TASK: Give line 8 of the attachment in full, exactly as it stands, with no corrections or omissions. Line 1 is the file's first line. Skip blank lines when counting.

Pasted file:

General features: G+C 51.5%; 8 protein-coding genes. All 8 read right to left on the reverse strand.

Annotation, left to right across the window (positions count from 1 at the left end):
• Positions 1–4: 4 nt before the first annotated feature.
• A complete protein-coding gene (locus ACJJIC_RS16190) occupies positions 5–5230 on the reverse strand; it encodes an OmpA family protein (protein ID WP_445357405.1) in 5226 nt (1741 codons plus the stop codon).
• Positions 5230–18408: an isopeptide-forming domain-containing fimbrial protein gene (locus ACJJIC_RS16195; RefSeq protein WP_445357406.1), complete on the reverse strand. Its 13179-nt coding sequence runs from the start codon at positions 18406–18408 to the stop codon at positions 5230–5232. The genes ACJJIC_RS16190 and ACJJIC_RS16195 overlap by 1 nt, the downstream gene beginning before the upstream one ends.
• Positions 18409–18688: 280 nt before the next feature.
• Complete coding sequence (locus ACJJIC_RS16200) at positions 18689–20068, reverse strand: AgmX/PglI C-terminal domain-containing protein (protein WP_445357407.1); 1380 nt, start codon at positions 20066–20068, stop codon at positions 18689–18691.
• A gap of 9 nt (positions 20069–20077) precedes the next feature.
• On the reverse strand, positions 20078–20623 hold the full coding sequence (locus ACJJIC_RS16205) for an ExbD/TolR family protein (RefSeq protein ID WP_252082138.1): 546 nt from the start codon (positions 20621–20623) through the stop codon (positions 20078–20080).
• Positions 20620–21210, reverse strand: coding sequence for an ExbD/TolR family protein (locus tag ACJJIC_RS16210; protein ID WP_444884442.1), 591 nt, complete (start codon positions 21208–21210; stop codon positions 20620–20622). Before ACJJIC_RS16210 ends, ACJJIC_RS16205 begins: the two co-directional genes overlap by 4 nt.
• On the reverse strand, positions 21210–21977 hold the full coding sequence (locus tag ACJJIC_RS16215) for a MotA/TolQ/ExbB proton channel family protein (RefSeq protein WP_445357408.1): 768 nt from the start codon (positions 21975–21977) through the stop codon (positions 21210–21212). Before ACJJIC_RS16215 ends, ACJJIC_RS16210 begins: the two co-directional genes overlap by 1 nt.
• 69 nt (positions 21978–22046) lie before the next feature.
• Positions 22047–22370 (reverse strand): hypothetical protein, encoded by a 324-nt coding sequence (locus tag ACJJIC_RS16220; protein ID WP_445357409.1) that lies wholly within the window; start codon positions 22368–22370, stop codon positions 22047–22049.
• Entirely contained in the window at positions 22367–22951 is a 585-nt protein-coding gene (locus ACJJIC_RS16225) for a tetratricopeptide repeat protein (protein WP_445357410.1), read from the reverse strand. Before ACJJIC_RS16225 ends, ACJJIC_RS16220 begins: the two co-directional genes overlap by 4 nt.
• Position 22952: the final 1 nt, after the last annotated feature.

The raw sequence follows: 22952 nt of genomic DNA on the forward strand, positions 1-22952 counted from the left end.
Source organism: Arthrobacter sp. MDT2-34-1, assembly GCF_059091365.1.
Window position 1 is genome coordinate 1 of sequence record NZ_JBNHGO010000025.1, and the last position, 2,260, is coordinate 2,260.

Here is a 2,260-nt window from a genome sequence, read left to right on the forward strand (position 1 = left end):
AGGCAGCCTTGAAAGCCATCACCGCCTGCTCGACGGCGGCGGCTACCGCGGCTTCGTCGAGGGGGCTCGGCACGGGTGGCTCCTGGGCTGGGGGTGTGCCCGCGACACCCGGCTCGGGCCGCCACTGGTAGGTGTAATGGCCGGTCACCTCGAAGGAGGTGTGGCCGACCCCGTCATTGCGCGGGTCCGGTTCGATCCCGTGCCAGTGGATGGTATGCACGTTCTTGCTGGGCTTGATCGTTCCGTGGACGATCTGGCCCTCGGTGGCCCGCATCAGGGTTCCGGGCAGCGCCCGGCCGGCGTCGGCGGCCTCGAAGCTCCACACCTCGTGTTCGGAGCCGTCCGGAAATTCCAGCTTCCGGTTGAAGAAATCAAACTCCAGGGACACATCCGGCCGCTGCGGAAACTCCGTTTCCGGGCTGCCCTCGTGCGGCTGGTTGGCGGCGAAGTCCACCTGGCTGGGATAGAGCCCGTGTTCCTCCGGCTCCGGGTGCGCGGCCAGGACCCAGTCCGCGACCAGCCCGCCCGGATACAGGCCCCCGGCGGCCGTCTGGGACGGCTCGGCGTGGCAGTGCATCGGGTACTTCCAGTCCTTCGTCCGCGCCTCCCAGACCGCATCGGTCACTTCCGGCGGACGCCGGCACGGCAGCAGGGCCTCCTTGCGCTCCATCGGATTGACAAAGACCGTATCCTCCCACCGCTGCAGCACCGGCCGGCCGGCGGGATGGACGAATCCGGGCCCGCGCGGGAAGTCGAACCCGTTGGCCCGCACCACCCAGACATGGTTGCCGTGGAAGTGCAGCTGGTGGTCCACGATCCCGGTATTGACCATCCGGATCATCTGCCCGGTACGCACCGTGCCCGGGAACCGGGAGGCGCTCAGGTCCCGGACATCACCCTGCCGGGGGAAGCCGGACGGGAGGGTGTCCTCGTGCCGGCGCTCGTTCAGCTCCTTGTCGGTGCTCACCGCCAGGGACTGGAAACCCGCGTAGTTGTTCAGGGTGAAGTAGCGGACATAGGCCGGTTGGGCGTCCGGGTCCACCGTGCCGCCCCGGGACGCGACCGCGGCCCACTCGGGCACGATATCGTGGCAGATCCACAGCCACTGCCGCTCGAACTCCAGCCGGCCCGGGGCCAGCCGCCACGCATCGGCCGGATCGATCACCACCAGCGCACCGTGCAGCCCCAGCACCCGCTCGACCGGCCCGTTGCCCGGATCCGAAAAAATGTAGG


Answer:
• A gap of 9 nt (positions 20069–20077) precedes the next feature.